Blood Test May Reduce CT Use in Diagnosing TBI

June 4, 2015

CT may be used less often in diagnosing TBI with early measurement of glial fibrillary acidic protein and its breakdown products (GFAP-BDP).

Early measurement of glial fibrillary acidic protein and its breakdown products (GFAP-BDP) can contribute to diagnosis and triage of patients with traumatic brain injury (TBI), reducing the use of CT imaging, according to a study published in the Journal of Neurotrauma.

Researchers from the United States, the Netherlands, Belgium, and the United Kingdom performed a multi-center, prospective, cohort study to evaluate the use of GFAP-BDP in the diagnosis of intracranial injury in patients with a positive clinical screen for head injury.

The researchers analyzed blood GFAP-BDP levels in 215 patients, ranging in age from 16 to 93 (mean age, 42.1±18), who presented to an emergency department within 24 hours of a head injury and had a positive clinical screen for acute TBI. Eight-three percent suffered mild TBI, 4% moderate, and 12% severe. Other findings:

• Approximately 73% of patients were male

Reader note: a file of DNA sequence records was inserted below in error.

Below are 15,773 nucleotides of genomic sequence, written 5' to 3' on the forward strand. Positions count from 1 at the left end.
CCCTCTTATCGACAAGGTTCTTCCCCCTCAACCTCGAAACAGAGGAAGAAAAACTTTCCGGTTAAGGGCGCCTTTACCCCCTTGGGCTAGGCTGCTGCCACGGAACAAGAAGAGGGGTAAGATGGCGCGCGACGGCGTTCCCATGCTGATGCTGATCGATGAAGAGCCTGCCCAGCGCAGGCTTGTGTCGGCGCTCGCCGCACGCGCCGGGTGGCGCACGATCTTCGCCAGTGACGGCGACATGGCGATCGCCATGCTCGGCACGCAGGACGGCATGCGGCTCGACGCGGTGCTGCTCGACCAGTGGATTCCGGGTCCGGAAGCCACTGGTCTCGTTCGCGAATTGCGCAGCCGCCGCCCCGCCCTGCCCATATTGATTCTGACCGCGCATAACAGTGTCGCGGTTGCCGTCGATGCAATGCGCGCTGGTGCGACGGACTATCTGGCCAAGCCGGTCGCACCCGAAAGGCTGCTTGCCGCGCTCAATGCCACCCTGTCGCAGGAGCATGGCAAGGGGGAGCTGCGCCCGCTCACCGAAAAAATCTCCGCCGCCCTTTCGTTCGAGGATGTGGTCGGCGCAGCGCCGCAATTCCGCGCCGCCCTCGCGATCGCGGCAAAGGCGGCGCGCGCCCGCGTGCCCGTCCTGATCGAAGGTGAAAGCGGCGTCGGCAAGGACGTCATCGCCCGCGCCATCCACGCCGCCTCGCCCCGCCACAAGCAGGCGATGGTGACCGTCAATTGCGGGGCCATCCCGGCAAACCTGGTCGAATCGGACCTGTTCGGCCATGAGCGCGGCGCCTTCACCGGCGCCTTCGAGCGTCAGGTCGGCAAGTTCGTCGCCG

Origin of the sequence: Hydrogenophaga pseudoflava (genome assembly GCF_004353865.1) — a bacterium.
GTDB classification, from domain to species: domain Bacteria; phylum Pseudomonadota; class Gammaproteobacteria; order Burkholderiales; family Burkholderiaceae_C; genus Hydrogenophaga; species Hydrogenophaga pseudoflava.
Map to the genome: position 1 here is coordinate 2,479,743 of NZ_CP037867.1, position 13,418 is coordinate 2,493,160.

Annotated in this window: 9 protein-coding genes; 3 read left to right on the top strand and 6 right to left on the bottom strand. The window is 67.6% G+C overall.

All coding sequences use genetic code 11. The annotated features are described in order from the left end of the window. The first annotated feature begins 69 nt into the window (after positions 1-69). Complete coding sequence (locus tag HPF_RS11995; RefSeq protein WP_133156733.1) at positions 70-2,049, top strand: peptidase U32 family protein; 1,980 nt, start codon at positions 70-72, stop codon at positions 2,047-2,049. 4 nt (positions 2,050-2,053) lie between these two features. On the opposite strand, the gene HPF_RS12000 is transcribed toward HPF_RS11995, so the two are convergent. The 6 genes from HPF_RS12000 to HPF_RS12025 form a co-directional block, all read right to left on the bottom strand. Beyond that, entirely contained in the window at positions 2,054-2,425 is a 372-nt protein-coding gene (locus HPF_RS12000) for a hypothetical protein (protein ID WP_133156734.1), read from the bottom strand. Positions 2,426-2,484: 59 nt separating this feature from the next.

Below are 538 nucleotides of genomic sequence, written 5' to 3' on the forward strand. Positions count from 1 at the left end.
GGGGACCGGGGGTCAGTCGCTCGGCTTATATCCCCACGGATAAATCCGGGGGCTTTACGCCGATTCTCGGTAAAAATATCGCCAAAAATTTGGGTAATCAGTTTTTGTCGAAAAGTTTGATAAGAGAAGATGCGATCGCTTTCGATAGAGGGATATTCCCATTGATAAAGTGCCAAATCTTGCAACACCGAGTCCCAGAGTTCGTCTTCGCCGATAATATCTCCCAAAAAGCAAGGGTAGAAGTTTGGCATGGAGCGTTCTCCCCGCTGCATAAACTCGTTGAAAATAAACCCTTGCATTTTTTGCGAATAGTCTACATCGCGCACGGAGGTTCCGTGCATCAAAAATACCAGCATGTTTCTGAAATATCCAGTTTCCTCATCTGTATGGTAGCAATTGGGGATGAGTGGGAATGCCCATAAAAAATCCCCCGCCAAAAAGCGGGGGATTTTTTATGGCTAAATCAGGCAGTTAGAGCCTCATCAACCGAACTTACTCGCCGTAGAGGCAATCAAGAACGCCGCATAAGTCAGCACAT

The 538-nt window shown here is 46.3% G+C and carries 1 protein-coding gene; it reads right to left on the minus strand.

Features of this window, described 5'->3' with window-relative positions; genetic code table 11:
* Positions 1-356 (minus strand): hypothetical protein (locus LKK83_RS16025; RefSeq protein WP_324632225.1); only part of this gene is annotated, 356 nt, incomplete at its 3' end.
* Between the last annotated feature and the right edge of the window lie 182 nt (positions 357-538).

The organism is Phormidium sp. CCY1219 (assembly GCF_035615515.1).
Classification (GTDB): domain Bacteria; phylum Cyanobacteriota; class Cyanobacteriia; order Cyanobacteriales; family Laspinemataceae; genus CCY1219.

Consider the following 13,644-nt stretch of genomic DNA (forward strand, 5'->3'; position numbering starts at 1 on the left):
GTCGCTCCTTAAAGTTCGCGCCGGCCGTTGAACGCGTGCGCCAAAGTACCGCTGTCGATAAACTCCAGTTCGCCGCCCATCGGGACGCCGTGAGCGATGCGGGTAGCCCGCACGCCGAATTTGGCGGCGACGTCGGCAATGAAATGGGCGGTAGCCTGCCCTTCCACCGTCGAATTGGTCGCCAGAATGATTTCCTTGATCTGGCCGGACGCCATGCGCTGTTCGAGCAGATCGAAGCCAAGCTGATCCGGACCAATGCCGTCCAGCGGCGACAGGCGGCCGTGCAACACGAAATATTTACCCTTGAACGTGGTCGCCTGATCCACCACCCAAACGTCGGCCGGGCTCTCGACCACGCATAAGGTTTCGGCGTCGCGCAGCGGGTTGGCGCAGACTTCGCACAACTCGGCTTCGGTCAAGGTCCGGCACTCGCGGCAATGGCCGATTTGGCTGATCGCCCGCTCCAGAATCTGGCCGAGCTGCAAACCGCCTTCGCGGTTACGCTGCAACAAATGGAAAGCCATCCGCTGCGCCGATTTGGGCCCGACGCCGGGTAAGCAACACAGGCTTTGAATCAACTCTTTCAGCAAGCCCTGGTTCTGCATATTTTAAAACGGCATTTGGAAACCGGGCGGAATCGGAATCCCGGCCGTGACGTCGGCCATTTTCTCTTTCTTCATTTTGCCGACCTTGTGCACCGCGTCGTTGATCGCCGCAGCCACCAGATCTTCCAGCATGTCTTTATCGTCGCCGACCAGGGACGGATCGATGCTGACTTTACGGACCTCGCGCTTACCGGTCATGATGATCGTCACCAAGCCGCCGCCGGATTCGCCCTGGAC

• 70% of patients had a documented loss of consciousness (LOC)

• 38% of patients had documented post-traumatic amnesia (PTA)

• Median Injury Severity Score (ISS) was 10 (IQR, 17), with 36% suffering significant polytrauma (ISS, ≥16)

The GFAP-BDP proved to have good predictive ability (AUC=0.87) and significant discrimination of injury severity, the researchers found. The use of GFAP-BDP yielded a net benefit above clinical screening alone and a net reduction in unnecessary scans by 12% to 30%: “GFAP-BDP level was the most accurate predictor of the presence or absence of intracranial injury detected by radiographic imaging (accuracy, 81%), as compared with accepted clinical predictors of intracranial injury (age, 65%; GCS, 62%; LOC and/or PTA, 54%; pupillary status, 52%).”

The researchers found that the accuracy of GFAP-BDP for injury prediction was superior to the ACEP/CDC recommended criteria for neuroimaging in TBI (81% versus 65%, respectively). “Used in conjunction with other clinical information, rapid measurement of GFAP-BDP is useful in establishing or excluding the diagnosis of radiographically apparent intracranial injury throughout the spectrum of TBI. As an adjunct to current screening practices, GFAP-BDP may help avoid unnecessary CT scans without sacrificing sensitivity.”